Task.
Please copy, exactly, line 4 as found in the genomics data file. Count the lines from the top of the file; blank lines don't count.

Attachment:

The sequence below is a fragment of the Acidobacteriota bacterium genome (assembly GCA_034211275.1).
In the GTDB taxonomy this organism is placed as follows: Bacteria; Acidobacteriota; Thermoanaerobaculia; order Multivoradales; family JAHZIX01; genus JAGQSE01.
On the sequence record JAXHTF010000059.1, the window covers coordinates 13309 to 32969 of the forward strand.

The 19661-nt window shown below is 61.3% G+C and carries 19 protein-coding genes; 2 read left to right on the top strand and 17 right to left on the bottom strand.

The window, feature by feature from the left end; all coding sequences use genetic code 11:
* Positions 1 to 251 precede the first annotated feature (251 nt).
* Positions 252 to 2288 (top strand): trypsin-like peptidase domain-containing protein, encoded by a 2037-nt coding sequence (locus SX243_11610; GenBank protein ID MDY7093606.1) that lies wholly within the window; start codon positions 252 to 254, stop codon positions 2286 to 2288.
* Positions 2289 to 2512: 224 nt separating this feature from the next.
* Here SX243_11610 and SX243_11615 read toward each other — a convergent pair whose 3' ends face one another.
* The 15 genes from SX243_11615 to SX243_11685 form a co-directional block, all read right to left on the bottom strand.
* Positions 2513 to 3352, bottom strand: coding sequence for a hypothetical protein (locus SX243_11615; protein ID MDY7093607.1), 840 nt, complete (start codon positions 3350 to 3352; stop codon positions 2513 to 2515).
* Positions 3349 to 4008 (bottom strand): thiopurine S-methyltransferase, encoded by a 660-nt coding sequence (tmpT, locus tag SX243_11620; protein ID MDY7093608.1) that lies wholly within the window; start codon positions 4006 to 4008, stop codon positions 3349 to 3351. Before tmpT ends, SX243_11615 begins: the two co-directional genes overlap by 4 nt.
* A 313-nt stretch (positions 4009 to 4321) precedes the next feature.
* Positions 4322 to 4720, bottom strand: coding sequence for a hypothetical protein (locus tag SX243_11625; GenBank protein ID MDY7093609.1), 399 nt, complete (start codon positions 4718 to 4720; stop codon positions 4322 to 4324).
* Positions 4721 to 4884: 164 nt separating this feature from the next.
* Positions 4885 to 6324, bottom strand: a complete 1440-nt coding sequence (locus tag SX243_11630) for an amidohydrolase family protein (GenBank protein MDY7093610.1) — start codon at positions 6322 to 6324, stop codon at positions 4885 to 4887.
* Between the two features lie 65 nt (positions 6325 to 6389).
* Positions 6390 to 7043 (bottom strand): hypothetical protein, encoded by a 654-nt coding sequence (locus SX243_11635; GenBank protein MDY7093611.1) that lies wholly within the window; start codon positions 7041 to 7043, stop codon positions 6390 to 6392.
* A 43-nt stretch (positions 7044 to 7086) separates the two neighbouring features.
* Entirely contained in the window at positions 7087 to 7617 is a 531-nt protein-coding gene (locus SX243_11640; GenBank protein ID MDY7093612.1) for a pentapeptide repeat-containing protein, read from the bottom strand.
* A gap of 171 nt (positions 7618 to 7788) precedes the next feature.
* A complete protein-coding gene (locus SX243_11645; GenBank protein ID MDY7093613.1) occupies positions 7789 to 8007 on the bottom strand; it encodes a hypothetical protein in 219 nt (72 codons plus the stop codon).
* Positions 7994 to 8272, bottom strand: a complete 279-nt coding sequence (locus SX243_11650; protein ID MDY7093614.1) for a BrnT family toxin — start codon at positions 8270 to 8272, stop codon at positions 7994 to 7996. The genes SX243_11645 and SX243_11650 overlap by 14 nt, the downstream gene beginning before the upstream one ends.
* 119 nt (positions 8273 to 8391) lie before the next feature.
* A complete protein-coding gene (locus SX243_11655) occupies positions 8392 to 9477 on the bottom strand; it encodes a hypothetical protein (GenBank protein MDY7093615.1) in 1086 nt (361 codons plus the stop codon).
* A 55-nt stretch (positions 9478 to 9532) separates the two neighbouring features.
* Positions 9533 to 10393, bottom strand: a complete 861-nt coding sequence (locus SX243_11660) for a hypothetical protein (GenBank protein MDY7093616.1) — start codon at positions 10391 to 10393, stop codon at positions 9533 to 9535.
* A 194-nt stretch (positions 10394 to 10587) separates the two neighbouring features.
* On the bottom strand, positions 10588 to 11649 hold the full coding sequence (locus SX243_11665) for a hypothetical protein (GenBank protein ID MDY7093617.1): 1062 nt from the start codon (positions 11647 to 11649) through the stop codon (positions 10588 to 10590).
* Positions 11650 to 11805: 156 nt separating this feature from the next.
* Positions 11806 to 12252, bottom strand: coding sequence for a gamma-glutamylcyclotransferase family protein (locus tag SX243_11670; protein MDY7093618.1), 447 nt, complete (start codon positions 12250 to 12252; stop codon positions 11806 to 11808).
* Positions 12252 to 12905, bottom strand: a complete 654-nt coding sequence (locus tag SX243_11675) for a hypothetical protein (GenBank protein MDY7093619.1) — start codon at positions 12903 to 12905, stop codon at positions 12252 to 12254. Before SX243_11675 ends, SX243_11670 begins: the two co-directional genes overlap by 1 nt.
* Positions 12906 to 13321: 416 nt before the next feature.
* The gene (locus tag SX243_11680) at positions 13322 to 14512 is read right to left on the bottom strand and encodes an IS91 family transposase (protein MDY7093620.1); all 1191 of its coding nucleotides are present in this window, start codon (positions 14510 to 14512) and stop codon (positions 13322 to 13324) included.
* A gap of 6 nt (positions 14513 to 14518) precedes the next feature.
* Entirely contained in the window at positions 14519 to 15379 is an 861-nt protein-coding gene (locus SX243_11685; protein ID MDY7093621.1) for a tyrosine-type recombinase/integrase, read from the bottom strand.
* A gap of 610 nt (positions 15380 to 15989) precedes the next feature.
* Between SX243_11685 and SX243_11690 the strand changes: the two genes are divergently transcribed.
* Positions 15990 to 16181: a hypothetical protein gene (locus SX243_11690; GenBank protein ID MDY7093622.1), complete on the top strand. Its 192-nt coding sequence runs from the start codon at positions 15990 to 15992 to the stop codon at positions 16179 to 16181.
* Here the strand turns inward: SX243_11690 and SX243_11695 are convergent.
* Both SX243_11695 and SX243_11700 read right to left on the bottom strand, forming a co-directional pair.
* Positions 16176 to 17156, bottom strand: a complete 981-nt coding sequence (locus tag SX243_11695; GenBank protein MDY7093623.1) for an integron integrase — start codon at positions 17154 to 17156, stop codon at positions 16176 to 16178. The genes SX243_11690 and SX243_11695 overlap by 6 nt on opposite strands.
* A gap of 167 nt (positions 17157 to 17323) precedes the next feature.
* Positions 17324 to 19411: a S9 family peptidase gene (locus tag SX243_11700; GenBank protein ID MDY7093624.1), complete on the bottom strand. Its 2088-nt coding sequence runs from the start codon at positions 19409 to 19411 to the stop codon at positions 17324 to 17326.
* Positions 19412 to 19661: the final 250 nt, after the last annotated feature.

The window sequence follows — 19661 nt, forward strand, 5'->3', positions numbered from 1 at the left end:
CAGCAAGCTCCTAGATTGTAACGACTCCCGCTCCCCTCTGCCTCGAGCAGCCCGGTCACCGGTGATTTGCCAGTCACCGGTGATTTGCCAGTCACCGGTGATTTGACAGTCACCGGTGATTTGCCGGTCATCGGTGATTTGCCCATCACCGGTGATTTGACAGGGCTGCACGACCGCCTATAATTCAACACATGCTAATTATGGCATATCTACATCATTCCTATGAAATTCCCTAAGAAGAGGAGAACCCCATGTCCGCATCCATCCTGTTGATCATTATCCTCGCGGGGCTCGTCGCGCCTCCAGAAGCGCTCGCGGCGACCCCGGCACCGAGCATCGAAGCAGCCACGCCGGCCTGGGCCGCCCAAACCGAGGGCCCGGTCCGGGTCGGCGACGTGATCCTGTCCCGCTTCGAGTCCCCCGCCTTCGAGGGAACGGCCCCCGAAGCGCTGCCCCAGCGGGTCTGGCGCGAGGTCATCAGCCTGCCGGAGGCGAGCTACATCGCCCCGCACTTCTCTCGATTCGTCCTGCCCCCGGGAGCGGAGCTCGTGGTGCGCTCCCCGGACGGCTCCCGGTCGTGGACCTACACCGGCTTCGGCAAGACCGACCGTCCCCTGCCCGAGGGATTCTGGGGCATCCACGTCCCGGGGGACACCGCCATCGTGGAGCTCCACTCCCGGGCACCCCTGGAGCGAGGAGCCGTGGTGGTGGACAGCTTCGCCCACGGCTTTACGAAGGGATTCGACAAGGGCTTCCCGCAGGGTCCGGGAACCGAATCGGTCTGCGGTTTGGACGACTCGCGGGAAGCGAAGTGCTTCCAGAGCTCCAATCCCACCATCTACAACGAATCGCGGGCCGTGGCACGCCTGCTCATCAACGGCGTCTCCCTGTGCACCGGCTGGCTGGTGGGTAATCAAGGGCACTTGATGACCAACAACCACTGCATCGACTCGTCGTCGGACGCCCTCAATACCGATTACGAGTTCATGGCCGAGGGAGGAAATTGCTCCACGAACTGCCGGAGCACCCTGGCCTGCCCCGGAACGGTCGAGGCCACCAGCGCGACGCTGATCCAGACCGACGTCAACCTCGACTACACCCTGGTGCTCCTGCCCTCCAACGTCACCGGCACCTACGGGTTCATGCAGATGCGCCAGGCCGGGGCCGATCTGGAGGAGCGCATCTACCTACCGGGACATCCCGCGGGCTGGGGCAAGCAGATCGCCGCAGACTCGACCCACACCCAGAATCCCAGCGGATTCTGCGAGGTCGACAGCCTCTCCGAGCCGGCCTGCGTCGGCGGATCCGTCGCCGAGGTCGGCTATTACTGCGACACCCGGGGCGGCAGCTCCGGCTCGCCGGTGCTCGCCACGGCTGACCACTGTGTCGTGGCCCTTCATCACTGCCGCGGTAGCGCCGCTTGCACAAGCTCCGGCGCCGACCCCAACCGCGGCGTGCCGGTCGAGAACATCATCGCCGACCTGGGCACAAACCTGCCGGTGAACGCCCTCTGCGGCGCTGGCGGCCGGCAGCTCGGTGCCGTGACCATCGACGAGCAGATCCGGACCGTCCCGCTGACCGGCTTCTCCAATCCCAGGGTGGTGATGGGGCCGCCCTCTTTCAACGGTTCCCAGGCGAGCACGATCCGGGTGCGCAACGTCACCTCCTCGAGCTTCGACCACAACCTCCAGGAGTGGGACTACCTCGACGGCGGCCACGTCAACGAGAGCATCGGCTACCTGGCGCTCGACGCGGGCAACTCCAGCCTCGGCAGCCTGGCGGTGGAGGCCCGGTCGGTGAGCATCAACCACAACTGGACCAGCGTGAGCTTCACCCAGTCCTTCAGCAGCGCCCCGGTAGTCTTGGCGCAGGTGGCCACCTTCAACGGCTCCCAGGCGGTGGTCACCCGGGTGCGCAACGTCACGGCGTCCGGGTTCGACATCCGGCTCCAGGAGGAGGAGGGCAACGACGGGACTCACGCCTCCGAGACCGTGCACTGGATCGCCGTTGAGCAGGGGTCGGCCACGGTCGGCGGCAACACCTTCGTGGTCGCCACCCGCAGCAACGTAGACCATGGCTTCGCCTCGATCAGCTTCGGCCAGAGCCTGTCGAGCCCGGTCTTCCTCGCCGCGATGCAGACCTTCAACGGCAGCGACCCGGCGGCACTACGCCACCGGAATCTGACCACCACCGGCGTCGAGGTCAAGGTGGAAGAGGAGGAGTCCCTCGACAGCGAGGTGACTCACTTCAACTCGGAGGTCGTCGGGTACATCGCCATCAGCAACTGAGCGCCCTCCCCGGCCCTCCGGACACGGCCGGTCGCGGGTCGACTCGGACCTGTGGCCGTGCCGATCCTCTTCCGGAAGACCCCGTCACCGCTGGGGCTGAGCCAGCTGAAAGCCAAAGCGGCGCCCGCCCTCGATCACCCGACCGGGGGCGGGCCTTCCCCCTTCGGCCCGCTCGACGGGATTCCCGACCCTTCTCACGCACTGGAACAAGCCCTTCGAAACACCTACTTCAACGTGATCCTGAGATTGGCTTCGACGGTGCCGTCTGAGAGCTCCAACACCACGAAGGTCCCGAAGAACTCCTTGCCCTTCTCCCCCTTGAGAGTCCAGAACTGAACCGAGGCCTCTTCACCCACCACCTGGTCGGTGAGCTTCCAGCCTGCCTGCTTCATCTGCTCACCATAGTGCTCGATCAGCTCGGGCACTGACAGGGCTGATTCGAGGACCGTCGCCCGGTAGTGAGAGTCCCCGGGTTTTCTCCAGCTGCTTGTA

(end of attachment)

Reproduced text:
The 19661-nt window shown below is 61.3% G+C and carries 19 protein-coding genes; 2 read left to right on the top strand and 17 right to left on the bottom strand.